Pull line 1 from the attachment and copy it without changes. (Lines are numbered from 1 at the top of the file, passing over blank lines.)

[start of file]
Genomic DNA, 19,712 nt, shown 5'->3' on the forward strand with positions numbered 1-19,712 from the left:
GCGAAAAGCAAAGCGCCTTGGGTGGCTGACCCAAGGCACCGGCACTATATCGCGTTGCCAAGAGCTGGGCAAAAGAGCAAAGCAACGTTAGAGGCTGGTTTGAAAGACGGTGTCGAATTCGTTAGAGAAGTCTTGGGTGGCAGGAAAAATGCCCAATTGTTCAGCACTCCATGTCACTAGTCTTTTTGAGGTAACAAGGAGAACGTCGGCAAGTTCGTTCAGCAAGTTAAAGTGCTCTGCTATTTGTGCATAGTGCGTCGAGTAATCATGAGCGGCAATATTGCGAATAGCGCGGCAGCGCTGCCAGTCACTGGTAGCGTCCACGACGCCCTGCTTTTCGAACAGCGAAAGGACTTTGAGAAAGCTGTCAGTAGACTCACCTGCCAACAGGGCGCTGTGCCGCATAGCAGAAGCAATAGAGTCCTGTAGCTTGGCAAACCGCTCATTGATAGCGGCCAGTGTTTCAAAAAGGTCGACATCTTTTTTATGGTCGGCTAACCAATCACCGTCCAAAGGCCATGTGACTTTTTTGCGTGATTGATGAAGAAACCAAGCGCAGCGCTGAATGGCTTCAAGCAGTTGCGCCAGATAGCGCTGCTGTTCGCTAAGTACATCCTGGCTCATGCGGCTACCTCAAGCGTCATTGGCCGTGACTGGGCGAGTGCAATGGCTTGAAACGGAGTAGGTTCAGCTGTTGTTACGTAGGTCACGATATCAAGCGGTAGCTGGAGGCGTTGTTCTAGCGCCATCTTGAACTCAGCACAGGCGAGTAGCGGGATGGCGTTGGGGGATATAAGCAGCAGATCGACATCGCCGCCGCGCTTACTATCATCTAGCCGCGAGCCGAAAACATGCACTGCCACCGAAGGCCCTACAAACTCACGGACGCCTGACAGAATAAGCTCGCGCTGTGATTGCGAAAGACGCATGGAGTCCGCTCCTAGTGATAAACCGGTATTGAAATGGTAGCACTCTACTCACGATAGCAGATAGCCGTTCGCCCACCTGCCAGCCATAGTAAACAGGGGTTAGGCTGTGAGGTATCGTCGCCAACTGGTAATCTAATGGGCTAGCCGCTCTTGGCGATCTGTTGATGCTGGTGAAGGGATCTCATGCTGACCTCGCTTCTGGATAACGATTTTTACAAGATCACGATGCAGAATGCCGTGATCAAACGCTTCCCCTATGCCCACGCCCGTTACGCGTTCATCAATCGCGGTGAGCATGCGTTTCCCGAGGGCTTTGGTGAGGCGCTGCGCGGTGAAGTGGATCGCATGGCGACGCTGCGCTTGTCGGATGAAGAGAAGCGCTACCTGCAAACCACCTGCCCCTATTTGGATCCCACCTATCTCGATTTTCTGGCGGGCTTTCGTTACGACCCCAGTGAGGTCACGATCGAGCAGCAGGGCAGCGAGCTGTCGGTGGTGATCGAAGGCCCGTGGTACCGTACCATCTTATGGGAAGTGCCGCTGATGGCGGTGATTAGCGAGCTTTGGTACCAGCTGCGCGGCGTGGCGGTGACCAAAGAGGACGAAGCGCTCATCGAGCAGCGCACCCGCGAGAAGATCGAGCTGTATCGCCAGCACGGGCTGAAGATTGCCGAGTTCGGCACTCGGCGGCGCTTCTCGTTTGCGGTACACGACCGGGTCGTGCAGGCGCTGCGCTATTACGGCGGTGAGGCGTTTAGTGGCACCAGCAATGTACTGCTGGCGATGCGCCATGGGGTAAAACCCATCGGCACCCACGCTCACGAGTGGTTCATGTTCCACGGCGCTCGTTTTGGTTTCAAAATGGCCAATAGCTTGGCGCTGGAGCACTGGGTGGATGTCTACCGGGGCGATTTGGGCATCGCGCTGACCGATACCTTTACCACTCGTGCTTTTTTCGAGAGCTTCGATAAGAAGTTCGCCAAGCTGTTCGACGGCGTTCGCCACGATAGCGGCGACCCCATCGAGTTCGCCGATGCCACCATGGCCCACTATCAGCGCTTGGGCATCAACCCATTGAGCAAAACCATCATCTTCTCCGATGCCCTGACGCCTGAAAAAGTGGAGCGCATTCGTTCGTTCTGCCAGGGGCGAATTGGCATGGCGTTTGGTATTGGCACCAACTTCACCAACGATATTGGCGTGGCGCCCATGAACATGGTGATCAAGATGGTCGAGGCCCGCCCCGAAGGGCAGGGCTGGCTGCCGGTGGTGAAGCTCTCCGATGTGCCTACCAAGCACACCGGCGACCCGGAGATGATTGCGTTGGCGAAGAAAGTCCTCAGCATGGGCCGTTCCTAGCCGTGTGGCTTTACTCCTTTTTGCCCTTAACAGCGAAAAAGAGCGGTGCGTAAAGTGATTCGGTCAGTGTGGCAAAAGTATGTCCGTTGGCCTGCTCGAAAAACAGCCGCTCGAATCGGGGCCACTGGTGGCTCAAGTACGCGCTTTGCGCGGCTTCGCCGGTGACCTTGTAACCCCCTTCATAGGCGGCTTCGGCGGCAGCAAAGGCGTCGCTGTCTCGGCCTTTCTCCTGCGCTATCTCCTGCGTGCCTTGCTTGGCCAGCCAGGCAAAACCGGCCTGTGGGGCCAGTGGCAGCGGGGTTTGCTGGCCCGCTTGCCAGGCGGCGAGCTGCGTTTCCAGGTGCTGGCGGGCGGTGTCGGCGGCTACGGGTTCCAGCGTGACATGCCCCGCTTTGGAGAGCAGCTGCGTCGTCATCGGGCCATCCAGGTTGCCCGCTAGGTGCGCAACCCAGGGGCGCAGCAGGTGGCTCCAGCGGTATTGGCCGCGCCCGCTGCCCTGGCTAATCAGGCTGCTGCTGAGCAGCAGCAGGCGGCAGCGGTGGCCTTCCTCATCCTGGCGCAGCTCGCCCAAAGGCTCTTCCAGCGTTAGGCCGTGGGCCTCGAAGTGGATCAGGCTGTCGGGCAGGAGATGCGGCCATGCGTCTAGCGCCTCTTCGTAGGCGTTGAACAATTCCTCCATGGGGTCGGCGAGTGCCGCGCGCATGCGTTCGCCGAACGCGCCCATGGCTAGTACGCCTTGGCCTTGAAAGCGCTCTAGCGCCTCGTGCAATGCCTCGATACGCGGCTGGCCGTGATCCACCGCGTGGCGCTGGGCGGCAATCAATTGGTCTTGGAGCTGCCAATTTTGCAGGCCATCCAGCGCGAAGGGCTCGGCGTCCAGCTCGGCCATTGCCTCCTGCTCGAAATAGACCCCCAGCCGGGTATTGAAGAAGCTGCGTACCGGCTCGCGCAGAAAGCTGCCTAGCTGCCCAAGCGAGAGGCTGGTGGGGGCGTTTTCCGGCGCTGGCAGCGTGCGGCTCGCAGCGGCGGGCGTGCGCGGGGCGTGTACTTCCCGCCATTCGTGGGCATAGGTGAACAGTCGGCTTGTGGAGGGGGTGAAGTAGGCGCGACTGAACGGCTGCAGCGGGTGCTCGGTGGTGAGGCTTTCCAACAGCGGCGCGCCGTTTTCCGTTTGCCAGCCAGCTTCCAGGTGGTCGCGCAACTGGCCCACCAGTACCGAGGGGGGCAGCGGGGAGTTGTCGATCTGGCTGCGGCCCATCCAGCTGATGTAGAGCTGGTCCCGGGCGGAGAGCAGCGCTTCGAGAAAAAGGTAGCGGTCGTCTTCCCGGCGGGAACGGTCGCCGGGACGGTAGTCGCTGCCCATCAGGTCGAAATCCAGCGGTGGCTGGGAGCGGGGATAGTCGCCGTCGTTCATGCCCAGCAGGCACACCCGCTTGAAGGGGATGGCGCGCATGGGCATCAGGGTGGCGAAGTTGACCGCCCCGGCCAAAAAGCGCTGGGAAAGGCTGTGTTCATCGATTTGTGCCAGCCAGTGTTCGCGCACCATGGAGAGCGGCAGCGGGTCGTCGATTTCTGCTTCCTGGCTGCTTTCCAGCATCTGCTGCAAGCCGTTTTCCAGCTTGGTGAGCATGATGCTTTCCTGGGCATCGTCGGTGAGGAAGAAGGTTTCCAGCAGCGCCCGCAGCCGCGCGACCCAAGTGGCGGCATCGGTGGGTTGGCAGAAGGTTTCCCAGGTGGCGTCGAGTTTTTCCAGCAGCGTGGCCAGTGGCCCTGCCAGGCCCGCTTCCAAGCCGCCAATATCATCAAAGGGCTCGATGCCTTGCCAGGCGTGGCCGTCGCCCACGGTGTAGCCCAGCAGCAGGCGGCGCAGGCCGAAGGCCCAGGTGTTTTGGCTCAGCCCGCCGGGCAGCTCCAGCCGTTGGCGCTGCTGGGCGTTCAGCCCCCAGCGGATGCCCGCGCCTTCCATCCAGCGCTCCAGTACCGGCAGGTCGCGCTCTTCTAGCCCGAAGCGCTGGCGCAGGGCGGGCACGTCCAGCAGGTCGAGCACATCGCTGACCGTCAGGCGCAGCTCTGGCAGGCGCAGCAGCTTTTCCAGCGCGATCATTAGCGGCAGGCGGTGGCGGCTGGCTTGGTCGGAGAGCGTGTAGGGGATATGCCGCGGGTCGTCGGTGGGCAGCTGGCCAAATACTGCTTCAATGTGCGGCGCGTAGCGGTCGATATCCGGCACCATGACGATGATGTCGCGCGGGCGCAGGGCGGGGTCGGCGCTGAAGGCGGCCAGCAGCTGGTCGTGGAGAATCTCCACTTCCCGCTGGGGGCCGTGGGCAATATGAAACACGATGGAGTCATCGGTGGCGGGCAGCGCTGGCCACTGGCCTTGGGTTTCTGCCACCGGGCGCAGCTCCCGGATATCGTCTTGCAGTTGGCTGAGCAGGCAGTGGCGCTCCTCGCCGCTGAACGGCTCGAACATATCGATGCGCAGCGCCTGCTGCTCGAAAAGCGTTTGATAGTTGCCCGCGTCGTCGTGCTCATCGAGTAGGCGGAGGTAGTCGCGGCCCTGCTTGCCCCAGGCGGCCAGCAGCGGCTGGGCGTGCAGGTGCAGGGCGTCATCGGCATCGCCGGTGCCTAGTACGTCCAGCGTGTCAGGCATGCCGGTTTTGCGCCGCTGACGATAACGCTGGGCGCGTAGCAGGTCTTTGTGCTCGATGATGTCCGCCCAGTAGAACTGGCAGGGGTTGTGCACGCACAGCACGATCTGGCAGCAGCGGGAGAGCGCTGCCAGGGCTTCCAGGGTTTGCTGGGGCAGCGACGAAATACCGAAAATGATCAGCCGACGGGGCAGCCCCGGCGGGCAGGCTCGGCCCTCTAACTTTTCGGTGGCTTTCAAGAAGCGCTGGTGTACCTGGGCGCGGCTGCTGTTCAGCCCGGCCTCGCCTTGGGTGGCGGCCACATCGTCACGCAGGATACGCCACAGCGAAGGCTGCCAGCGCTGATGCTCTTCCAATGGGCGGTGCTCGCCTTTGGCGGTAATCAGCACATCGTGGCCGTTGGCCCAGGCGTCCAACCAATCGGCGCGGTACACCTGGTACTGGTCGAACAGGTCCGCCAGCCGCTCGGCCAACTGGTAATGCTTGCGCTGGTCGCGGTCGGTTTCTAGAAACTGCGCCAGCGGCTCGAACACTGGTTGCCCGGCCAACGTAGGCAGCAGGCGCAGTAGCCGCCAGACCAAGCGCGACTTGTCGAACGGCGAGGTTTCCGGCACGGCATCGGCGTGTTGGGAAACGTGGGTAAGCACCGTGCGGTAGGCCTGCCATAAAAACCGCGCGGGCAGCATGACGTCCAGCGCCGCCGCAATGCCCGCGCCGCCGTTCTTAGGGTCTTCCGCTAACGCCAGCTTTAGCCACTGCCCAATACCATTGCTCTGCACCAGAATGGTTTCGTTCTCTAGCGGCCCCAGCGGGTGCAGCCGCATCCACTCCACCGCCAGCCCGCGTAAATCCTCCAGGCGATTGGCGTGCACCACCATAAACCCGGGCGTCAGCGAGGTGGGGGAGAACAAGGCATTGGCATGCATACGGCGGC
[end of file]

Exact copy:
Genomic DNA, 19,712 nt, shown 5'->3' on the forward strand with positions numbered 1-19,712 from the left: